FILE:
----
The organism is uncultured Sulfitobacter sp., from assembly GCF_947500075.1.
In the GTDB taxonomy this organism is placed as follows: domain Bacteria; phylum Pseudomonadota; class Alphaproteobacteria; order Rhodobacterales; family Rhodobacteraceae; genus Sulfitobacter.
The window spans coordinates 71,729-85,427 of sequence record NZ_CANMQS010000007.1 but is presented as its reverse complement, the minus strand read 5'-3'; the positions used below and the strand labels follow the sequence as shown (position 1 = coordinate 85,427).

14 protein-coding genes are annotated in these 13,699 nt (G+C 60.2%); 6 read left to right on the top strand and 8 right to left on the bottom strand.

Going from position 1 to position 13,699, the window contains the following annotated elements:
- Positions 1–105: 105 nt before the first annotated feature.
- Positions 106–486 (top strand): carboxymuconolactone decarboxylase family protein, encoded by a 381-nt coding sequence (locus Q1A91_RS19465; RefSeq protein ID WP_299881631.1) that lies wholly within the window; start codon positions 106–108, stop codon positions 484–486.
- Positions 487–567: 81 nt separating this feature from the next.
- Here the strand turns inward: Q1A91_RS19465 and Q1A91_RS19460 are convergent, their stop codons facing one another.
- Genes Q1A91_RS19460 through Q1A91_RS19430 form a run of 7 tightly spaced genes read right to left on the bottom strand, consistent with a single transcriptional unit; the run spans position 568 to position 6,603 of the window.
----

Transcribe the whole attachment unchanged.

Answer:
The organism is uncultured Sulfitobacter sp., from assembly GCF_947500075.1.
In the GTDB taxonomy this organism is placed as follows: domain Bacteria; phylum Pseudomonadota; class Alphaproteobacteria; order Rhodobacterales; family Rhodobacteraceae; genus Sulfitobacter.
The window spans coordinates 71,729-85,427 of sequence record NZ_CANMQS010000007.1 but is presented as its reverse complement, the minus strand read 5'-3'; the positions used below and the strand labels follow the sequence as shown (position 1 = coordinate 85,427).

14 protein-coding genes are annotated in these 13,699 nt (G+C 60.2%); 6 read left to right on the top strand and 8 right to left on the bottom strand.

Going from position 1 to position 13,699, the window contains the following annotated elements:
- Positions 1–105: 105 nt before the first annotated feature.
- Positions 106–486 (top strand): carboxymuconolactone decarboxylase family protein, encoded by a 381-nt coding sequence (locus Q1A91_RS19465; RefSeq protein ID WP_299881631.1) that lies wholly within the window; start codon positions 106–108, stop codon positions 484–486.
- Positions 487–567: 81 nt separating this feature from the next.
- Here the strand turns inward: Q1A91_RS19465 and Q1A91_RS19460 are convergent, their stop codons facing one another.
- Genes Q1A91_RS19460 through Q1A91_RS19430 form a run of 7 tightly spaced genes read right to left on the bottom strand, consistent with a single transcriptional unit; the run spans position 568 to position 6,603 of the window.